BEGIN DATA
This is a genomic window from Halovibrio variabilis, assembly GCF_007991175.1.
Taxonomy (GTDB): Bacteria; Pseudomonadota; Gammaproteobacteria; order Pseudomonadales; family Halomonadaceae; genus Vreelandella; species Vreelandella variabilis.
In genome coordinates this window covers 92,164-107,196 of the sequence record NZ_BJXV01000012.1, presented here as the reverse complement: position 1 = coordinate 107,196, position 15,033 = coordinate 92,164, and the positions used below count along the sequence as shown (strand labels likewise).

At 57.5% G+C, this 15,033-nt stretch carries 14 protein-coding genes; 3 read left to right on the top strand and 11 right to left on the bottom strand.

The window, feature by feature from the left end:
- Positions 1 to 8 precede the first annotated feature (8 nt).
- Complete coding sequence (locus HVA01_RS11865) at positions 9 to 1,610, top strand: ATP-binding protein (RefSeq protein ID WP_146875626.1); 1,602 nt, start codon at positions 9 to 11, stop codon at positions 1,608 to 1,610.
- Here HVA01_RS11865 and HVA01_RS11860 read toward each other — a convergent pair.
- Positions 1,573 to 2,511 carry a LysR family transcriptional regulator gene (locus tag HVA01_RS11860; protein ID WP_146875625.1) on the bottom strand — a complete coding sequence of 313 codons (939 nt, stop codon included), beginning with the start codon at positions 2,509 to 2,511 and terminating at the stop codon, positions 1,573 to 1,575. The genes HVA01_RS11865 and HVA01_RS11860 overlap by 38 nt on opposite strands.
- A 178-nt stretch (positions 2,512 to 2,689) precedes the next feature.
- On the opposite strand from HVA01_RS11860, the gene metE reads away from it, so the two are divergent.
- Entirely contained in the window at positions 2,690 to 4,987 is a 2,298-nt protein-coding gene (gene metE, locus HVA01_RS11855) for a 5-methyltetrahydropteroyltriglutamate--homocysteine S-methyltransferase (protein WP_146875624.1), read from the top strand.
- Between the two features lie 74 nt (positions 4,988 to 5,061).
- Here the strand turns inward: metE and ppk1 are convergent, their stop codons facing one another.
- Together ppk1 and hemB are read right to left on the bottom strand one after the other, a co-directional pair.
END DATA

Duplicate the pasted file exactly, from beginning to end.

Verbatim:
This is a genomic window from Halovibrio variabilis, assembly GCF_007991175.1.
Taxonomy (GTDB): Bacteria; Pseudomonadota; Gammaproteobacteria; order Pseudomonadales; family Halomonadaceae; genus Vreelandella; species Vreelandella variabilis.
In genome coordinates this window covers 92,164-107,196 of the sequence record NZ_BJXV01000012.1, presented here as the reverse complement: position 1 = coordinate 107,196, position 15,033 = coordinate 92,164, and the positions used below count along the sequence as shown (strand labels likewise).

At 57.5% G+C, this 15,033-nt stretch carries 14 protein-coding genes; 3 read left to right on the top strand and 11 right to left on the bottom strand.

The window, feature by feature from the left end:
- Positions 1 to 8 precede the first annotated feature (8 nt).
- Complete coding sequence (locus HVA01_RS11865) at positions 9 to 1,610, top strand: ATP-binding protein (RefSeq protein ID WP_146875626.1); 1,602 nt, start codon at positions 9 to 11, stop codon at positions 1,608 to 1,610.
- Here HVA01_RS11865 and HVA01_RS11860 read toward each other — a convergent pair.
- Positions 1,573 to 2,511 carry a LysR family transcriptional regulator gene (locus tag HVA01_RS11860; protein ID WP_146875625.1) on the bottom strand — a complete coding sequence of 313 codons (939 nt, stop codon included), beginning with the start codon at positions 2,509 to 2,511 and terminating at the stop codon, positions 1,573 to 1,575. The genes HVA01_RS11865 and HVA01_RS11860 overlap by 38 nt on opposite strands.
- A 178-nt stretch (positions 2,512 to 2,689) precedes the next feature.
- On the opposite strand from HVA01_RS11860, the gene metE reads away from it, so the two are divergent.
- Entirely contained in the window at positions 2,690 to 4,987 is a 2,298-nt protein-coding gene (gene metE, locus HVA01_RS11855) for a 5-methyltetrahydropteroyltriglutamate--homocysteine S-methyltransferase (protein WP_146875624.1), read from the top strand.
- Between the two features lie 74 nt (positions 4,988 to 5,061).
- Here the strand turns inward: metE and ppk1 are convergent, their stop codons facing one another.
- Together ppk1 and hemB are read right to left on the bottom strand one after the other, a co-directional pair.